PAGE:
Uh oh: FDA finds multiple failures at Johnson & Johnson vaccine plant in Baltimore

The FDA on Wednesday issued a report on multiple failures at a troubled Baltimore vaccine manufacturing plant making Johnson & Johnson COVID-19 vaccine doses.

The report found the plant from Emergent BioSolutions, which previously was revealed to have ruined up to 15 million doses of vaccine, was "not maintained in a clean and sanitary condition" and some "procedures to prevent cross-contamination are not followed."

The FDA has ordered a pause on manufacturing at the plant while the problems are addressed.

"For the vaccines already manufactured, the products will undergo additional testing and will be thoroughly evaluated to ensure their quality before any potential distribution," two top FDA officials, Peter Marks and Janet Woodcock, said in a statement. "We will not allow the release of any product until we feel confident that it meets our expectations for quality."

Previous J&J doses: The problems found at the factory do not affect doses of the J&J vaccine that were distributed before the pause over blood clots, as those doses were made in a different plant in the Netherlands.


Could spell trouble for J&J: The plant's shortcomings could be a major hindrance for J&J to meet its goal of 100 million doses delivered to the U.S. by the end of May.

Federal officials had been counting on the Emergent plant to play a major role in ramping up manufacturing, but it could take months to fix all the problems cited by FDA. In the meantime, J&J in a statement said it is "establishing a global vaccine supply network" in order to meet its commitments. Ten manufacturing sites will be involved in the production of the vaccine across different facilities, sometimes in different countries and continents, before the vaccine can be distributed globally. 

Read more here


Stay tuned: House Dems to unveil drug pricing measure ahead of Biden package

House Democrats are preparing to reintroduce major legislation to lower drug prices ahead of President Biden's unveiling of his American Families Plan.

House Democrats will introduce sections of their signature drug pricing measure, known as H.R. 3, which allows the secretary of Health and Human Services to negotiate lower prices, "as early as tomorrow," according to a senior Democratic aide. 

The drug pricing provisions could also be included in the American Families Plan that Biden is expected to unveil next week, a large package also including child care, paid leave and other priorities. 

However, advocates and lawmakers were on guard on Wednesday over rumors that the drug pricing legislation might not make it into Biden's package.  

"Lowering health costs and prescription drug prices for America’s families is a top priority of House Democrats with overwhelming bipartisan support among the American people, and we expect it to be part of the American Families Plan,” Speaker Nancy PelosiNancy Pelosi28 Senate Democrats sign statement urging Israel-Hamas ceasefire Lawmakers bicker over how to go after tax cheats House Republican: 'Absolutely bogus' for GOP to downplay Jan. 6 MORE's (D-Calif.) spokesman Henry Connelly said.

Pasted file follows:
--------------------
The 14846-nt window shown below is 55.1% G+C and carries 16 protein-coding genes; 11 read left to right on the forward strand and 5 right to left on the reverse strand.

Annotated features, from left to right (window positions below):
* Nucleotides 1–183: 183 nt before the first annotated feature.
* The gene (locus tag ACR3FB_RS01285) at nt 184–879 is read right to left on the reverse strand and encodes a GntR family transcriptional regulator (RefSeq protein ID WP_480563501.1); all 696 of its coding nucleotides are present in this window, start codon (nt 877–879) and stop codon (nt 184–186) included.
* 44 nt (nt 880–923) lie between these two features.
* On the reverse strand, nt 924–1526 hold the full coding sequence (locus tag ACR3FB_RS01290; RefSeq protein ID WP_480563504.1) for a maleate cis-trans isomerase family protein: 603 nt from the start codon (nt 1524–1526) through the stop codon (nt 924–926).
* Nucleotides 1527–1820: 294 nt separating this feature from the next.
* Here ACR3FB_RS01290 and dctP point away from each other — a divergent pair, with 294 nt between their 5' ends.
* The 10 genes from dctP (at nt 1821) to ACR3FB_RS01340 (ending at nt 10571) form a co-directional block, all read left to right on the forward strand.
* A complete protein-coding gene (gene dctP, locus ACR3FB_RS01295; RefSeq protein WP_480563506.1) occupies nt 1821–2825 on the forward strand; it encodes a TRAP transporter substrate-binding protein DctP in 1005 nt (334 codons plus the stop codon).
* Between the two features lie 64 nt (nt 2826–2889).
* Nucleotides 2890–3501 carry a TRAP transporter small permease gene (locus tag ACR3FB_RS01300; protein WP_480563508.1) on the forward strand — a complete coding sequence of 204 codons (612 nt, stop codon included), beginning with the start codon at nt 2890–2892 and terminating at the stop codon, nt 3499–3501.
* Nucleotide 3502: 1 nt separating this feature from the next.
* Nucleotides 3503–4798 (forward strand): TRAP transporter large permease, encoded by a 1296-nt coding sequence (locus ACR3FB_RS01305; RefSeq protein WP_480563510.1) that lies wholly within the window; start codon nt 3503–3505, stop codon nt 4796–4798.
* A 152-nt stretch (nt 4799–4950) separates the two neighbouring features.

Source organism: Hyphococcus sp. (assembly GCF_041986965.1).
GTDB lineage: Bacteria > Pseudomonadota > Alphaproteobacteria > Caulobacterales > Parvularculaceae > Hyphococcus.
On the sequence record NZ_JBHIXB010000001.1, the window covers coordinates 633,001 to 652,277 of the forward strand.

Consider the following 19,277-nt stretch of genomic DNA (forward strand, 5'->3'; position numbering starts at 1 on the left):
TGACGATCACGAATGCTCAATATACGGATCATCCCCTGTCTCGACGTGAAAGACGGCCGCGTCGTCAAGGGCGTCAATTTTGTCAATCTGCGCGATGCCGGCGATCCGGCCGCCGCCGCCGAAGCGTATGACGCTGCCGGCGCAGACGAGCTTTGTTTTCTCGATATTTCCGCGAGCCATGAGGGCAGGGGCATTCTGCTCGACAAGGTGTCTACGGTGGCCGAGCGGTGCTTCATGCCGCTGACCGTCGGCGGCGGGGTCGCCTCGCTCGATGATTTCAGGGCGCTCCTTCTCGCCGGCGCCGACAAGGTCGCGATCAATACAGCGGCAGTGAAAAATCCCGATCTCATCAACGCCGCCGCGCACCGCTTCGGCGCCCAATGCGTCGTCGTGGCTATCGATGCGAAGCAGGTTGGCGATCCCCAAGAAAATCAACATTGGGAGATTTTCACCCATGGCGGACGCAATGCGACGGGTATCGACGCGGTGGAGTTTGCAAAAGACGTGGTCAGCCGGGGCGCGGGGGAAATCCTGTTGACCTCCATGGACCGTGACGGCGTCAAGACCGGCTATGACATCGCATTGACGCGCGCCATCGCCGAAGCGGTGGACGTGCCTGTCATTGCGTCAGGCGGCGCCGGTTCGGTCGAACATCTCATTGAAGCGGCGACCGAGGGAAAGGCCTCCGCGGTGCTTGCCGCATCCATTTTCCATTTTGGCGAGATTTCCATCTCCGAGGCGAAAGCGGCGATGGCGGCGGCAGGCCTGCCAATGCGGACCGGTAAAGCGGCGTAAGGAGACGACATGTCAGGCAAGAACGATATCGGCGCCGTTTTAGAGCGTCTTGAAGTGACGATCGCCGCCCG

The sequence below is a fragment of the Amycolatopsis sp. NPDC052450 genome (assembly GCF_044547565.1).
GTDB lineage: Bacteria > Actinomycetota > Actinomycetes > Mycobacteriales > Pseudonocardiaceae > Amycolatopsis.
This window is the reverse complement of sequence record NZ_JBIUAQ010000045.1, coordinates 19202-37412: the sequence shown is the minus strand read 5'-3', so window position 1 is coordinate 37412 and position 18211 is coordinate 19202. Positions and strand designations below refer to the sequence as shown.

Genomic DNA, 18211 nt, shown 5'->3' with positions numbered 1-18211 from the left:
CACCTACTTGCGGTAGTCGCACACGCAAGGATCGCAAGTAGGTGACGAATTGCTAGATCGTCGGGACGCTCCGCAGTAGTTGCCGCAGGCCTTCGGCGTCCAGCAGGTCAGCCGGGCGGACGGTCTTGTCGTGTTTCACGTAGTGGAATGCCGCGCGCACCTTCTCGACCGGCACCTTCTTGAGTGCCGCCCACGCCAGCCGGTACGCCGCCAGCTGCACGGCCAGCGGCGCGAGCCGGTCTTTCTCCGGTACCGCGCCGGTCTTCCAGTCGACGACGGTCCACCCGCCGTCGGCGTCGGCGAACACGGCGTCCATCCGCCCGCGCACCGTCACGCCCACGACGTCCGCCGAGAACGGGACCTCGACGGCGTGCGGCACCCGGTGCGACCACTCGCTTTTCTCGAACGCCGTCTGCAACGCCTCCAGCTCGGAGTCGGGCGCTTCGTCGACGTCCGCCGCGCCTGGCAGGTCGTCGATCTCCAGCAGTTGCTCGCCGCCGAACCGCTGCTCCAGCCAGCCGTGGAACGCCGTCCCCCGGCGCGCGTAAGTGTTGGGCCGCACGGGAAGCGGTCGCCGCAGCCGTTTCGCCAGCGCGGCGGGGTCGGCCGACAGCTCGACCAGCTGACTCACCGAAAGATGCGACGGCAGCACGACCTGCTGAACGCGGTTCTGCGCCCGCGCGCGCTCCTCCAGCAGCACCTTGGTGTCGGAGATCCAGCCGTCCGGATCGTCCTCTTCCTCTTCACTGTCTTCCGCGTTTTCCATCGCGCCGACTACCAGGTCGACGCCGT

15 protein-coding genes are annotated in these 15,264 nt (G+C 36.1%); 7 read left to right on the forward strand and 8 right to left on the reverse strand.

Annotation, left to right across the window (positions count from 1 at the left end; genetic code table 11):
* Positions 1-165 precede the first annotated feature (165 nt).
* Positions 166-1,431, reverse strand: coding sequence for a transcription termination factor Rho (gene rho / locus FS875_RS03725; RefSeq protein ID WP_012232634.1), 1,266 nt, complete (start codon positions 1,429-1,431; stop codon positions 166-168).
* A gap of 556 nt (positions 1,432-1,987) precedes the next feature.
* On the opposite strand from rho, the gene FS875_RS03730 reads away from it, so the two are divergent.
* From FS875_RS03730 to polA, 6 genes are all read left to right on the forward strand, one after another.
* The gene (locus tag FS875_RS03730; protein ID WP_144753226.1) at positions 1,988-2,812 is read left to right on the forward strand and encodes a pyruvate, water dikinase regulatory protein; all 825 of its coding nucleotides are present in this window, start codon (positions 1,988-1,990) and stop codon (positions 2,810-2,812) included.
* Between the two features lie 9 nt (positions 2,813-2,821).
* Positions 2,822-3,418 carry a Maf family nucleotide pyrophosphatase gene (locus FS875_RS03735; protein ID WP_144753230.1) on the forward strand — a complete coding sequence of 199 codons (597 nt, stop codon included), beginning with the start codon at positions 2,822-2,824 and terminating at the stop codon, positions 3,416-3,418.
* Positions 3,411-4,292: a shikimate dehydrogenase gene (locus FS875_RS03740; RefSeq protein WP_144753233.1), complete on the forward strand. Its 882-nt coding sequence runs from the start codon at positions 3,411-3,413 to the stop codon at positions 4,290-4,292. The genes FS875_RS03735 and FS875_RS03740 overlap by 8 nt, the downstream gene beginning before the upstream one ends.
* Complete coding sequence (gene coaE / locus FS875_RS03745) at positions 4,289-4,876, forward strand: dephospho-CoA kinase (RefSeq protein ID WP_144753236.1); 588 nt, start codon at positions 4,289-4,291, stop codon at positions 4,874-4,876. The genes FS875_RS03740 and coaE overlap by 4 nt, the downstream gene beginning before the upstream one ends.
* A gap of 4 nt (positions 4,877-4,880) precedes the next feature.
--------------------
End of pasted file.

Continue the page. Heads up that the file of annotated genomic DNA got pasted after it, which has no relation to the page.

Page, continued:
What the bill won’t mention: The House drug pricing bill will be silent, though, on how to spend the billions of dollars in savings.

Read more here


Vaccines offered protection from COVID-19 outbreak at Kentucky nursing home

Add this to the increasing evidence that coronavirus vaccines work:

A COVID-19 outbreak at a Kentucky nursing home was caused by a single unvaccinated employee, according to a new Centers for Disease Control and Prevention study, but the residents and employees who were vaccinated were much better protected.

The virus was introduced from a single employee who was unvaccinated and symptomatic.

The outbreak was linked to dozens of infections in both employees and residents, including in 22 residents and workers who had already been vaccinated. 

In total, 46 COVID-19 cases were identified; 26 residents, where 18 were fully vaccinated, and 20 health care personnel, where four were vaccinated.

The good news: The outbreak involved the R.1 variant, which could make vaccines less effective. It occurred in a nursing home, a congregate setting full of the people most vulnerable to COVID infection. And the vaccines worked. Attack rates were three to four times as high among unvaccinated residents and employees as among those who were vaccinated, and the vaccinated staff and residents were significantly less likely to experience symptoms or require hospitalization. 

Staff need to be vaccinated: According to CDC, 90 percent of the 83 residents were vaccinated, but only half of the 116 staff were at the time of the outbreak in March. Low acceptance of vaccination among nursing home workers has been a challenge nationwide, and could increase the likelihood of COVID-19 introduction and transmission within a facility.

Read more here.


What we’re reading

States have a new Covid problem: Too much vaccine (Politico)

‘No one was listening’: Long Covid patients struggle to get care for their symptoms (Stat)

Strides against HIV/AIDS falter, especially in the South, as nation battles COVID (Kaiser Health News)


State by state

Florida House Approves Legal Protections To Keep Colleges From Being Sued Over Coronavirus (CBS Miami)

Massachusetts focusing on rebuilding tourism as COVID-19 cases trend downward (ABC 6)